New Technology Offers Potential for Faster, More Accurate CF Diagnosis

New Technology Offers Potential for Faster, More Accurate CF Diagnosis
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A new technology could enable faster and more accurate cystic fibrosis (CF) diagnoses by non-invasively tracking the movement of air through even the fine structures of the lungs at high-resolution.

A study done in mice showed this technology, called X-ray velocimetry (XV), could pinpoint localized areas of abnormal airflow in a lung, as often seen in CF patients.

The study, “Quantification of muco-obstructive lung disease variability in mice via laboratory X-ray velocimetry,” was published in the journal Nature Scientific Reports.

The new technology, developed by researchers at Monash University in Australia, measures how different layers of tissue diffract or absorb X-rays as they pass through the body. Capturing these images at high speed over the course of a patient’s breathing cycle provides information about both lung structure and function.

These measurements enable precise assessments of the expansion of even very small lung tissues, which makes it possible to pinpoint the origin of any functional change.

To test XV in living animals, researchers used a mouse model of CF called beta-ENaC mice.

The team was able to clearly see reduced lung expansion and the locations where mucus buildup had obstructed airflow in the beta-ENaC mice, as compared to healthy littermates. These imaging results were confirmed by extracting lungs and sectioning them into thin slices, in which the mucus blockages could be seen directly.

Researchers also observed a generally lower lung volume in the beta-ENaC mice, as compared to their healthy littermates, consistent with the symptoms of the disease.

According to the team, a useful byproduct of XV’s heightened sensitivity is that it provides a quantitative way of classifying CF cases. Based on the presence and pattern of airflow obstructions, the researchers could assign different cases as “healthy,” “heterogenous,” or “clustered.”

Healthy lungs expanded in a uniform manner, consistent with both lungs being clear and unobstructed. Heterogenous disease was defined when CF-like obstructions occurred relatively evenly throughout the lungs. Cases were classified as clustered disease when lungs became partially obstructed with mucus, showing poor ventilation and trapped air in the obstructed regions.

“In this study we present two developments in XV analysis. Firstly, we show the ability of laboratory-based XV to detect the patchy nature of CF-like disease in affected mice. Secondly, we present a technique for numerical quantification of that disease, which can delineate between two major modes of disease symptoms [heterogeneous disease and clustered disease],” Freda Werdiger, PhD, the study’s lead author, said in a press release.

Understanding the differences between different types of CF can have important implications for treatment and outcomes.

“To effectively diagnose, monitor and treat respiratory disease, clinicians should be able to accurately assess the spatial distribution of airflow across the fine structure of the lung. This capability would enable any decline or improvement in health to be located and measured, allowing improved treatment options to be designed,” Werdiger said.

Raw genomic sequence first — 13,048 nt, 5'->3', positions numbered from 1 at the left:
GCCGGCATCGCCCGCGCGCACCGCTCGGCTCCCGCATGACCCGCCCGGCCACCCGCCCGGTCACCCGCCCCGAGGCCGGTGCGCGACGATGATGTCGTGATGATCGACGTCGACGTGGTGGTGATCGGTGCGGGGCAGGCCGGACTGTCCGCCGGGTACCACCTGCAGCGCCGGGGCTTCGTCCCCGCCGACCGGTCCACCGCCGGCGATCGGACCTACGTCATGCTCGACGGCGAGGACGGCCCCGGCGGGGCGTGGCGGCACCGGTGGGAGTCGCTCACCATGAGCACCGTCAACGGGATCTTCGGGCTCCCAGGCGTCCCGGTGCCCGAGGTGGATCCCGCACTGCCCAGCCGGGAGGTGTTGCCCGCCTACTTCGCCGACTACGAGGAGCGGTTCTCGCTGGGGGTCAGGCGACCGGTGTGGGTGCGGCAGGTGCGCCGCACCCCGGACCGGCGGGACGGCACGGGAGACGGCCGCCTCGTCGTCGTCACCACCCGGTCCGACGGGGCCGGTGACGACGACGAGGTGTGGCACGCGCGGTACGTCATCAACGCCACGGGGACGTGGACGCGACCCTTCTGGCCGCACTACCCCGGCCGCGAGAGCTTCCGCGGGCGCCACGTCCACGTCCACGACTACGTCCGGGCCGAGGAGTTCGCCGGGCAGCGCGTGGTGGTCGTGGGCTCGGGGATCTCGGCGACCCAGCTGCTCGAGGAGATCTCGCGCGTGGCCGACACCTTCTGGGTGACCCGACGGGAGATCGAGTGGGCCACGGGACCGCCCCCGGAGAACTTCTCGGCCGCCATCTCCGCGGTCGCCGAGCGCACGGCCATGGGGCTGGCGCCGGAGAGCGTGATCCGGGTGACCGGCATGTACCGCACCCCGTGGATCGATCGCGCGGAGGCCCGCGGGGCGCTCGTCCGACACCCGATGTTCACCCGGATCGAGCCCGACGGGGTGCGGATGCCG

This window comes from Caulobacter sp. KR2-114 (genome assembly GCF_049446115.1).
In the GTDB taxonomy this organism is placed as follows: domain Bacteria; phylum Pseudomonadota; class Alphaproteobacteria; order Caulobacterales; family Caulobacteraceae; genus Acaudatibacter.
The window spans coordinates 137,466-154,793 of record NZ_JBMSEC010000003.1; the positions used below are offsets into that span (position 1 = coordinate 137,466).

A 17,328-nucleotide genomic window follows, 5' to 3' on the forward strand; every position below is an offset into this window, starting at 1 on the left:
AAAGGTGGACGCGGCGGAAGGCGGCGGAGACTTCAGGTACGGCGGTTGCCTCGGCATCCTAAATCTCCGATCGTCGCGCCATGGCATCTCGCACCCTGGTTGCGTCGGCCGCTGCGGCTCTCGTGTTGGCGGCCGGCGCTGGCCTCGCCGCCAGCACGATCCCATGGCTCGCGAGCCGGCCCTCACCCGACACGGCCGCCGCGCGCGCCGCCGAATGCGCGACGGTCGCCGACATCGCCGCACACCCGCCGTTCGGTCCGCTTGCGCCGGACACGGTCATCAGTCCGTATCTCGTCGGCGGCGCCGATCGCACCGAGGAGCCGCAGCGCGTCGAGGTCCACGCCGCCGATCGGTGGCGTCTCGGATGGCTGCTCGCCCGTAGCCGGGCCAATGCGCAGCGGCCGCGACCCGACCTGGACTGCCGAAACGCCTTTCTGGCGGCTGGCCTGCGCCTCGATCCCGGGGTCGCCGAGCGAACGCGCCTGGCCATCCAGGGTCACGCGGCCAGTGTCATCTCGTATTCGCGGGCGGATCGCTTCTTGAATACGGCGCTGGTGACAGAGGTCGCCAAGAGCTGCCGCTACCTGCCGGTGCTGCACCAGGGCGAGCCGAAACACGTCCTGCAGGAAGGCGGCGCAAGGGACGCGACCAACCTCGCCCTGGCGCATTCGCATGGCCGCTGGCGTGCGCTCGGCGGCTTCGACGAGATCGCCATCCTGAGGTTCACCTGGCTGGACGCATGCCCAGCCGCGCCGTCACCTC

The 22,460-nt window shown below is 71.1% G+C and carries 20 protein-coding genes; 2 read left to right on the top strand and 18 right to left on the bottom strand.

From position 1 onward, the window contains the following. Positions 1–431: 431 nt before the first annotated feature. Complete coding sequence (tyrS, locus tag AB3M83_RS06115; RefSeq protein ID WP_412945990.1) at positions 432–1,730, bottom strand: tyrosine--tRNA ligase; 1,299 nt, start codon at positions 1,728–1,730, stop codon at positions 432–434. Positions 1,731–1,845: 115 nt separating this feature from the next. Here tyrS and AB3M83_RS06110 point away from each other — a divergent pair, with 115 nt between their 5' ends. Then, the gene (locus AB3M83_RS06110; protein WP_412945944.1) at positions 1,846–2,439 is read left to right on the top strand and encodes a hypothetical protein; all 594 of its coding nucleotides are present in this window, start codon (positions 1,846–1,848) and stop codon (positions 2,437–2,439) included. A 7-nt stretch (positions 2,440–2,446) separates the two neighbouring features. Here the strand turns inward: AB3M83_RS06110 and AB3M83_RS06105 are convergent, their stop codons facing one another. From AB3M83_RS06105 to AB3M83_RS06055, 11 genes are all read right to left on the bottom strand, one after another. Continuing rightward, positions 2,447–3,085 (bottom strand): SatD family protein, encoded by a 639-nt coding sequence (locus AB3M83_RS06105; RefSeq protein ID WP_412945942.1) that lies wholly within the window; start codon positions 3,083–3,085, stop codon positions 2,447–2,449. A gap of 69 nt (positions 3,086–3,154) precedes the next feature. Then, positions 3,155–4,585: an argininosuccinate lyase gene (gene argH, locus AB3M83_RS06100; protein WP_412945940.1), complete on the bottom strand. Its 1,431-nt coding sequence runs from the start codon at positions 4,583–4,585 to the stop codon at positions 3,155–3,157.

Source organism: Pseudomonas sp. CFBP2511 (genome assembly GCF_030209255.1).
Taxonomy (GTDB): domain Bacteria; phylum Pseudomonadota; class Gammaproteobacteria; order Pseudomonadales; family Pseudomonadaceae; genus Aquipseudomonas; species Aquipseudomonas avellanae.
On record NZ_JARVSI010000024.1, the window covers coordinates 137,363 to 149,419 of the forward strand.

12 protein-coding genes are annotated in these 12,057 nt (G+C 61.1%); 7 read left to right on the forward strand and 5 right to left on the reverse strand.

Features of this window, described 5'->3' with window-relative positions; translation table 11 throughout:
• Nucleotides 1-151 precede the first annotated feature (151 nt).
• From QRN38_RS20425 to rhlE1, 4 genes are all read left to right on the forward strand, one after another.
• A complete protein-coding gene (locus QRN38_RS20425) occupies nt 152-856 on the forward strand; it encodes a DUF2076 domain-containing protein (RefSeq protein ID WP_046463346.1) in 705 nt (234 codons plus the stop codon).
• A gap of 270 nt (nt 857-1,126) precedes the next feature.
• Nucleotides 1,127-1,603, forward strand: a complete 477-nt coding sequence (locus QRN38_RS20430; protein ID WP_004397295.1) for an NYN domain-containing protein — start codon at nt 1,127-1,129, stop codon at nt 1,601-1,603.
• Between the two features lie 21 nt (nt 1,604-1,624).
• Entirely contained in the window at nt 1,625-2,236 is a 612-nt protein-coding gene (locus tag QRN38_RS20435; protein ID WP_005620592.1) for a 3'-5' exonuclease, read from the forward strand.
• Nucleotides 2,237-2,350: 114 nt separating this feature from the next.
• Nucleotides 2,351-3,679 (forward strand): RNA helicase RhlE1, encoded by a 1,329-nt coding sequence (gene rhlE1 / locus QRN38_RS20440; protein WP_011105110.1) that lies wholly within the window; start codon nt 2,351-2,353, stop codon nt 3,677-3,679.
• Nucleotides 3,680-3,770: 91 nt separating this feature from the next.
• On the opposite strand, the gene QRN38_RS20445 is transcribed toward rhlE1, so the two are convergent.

Overall, “the success of XV lies in its ability to draw reliable and meaningful quantitative measures, and this study shows how this can be accomplished. These methods allow analyses to be applied in a straightforward fashion and with minimal manual processing,” Werdiger added.

The team believes this technology can be applied to large data sets in order to assess lung function changes and “to develop a robust numerical model for CF lung disease.”

“The combination of X-ray velocimetry and progressive automation of the data analysis is an important step in the development of more sophisticated methods of lung function testing, and should assist research internationally to improve the health and lives of people with cystic fibrosis, and a range of other lung diseases,” researchers wrote.

XV technology was developed and commercialized by 4DMedical, led by CEO and former Monash University researcher Andreas Fouras. The U.S. Food and Drug Administration recently approved this technology for all respiratory indications in adults.

Forest Ray received his PhD in systems biology from Columbia University, where he developed tools to match drug side effects to other diseases. He has since worked as a journalist and science writer, covering topics from rare diseases to the intersection between environmental science and social justice. He currently lives in Long Beach, California.
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Patrícia holds her PhD in Medical Microbiology and Infectious Diseases from the Leiden University Medical Center in Leiden, The Netherlands. She has studied Applied Biology at Universidade do Minho and was a postdoctoral research fellow at Instituto de Medicina Molecular in Lisbon, Portugal. Her work has been focused on molecular genetic traits of infectious agents such as viruses and parasites.

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Forest Ray received his PhD in systems biology from Columbia University, where he developed tools to match drug side effects to other diseases. He has since worked as a journalist and science writer, covering topics from rare diseases to the intersection between environmental science and social justice. He currently lives in Long Beach, California.
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